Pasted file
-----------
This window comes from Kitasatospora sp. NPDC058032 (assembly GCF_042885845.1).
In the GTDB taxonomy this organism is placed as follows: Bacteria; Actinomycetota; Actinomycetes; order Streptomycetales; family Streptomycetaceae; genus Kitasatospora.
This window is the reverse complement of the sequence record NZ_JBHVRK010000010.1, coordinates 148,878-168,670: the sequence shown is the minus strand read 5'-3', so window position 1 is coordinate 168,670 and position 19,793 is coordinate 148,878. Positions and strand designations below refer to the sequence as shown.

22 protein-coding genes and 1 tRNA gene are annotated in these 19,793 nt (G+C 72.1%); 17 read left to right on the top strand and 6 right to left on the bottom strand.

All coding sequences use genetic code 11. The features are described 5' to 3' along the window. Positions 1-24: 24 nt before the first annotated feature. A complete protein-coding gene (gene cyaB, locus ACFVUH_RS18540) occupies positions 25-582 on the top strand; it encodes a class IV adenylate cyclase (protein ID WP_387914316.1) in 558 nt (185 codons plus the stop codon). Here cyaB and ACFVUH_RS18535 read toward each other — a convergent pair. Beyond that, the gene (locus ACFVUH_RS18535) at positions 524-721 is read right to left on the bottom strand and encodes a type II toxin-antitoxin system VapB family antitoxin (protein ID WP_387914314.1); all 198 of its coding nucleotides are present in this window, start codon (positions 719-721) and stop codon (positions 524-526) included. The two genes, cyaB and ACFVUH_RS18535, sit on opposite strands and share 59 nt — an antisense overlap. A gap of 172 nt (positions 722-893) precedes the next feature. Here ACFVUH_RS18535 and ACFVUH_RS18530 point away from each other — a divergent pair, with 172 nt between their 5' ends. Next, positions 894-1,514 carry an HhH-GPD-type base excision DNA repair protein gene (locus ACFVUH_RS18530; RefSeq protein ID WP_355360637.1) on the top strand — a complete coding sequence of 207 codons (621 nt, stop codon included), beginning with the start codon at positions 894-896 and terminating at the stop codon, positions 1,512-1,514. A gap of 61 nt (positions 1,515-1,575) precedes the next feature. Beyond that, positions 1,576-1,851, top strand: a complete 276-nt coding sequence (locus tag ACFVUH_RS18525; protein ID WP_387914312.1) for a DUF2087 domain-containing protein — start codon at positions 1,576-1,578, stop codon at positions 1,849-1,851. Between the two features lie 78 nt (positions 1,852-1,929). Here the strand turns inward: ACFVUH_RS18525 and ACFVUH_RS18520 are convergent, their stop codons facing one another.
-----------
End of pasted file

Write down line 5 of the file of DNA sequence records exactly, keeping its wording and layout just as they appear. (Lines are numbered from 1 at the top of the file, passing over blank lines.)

All coding sequences use genetic code 11. The features are described 5' to 3' along the window. Positions 1-24: 24 nt before the first annotated feature. A complete protein-coding gene (gene cyaB, locus ACFVUH_RS18540) occupies positions 25-582 on the top strand; it encodes a class IV adenylate cyclase (protein ID WP_387914316.1) in 558 nt (185 codons plus the stop codon). Here cyaB and ACFVUH_RS18535 read toward each other — a convergent pair. Beyond that, the gene (locus ACFVUH_RS18535) at positions 524-721 is read right to left on the bottom strand and encodes a type II toxin-antitoxin system VapB family antitoxin (protein ID WP_387914314.1); all 198 of its coding nucleotides are present in this window, start codon (positions 719-721) and stop codon (positions 524-526) included. The two genes, cyaB and ACFVUH_RS18535, sit on opposite strands and share 59 nt — an antisense overlap. A gap of 172 nt (positions 722-893) precedes the next feature. Here ACFVUH_RS18535 and ACFVUH_RS18530 point away from each other — a divergent pair, with 172 nt between their 5' ends. Next, positions 894-1,514 carry an HhH-GPD-type base excision DNA repair protein gene (locus ACFVUH_RS18530; RefSeq protein ID WP_355360637.1) on the top strand — a complete coding sequence of 207 codons (621 nt, stop codon included), beginning with the start codon at positions 894-896 and terminating at the stop codon, positions 1,512-1,514. A gap of 61 nt (positions 1,515-1,575) precedes the next feature. Beyond that, positions 1,576-1,851, top strand: a complete 276-nt coding sequence (locus tag ACFVUH_RS18525; protein ID WP_387914312.1) for a DUF2087 domain-containing protein — start codon at positions 1,576-1,578, stop codon at positions 1,849-1,851. Between the two features lie 78 nt (positions 1,852-1,929). Here the strand turns inward: ACFVUH_RS18525 and ACFVUH_RS18520 are convergent, their stop codons facing one another.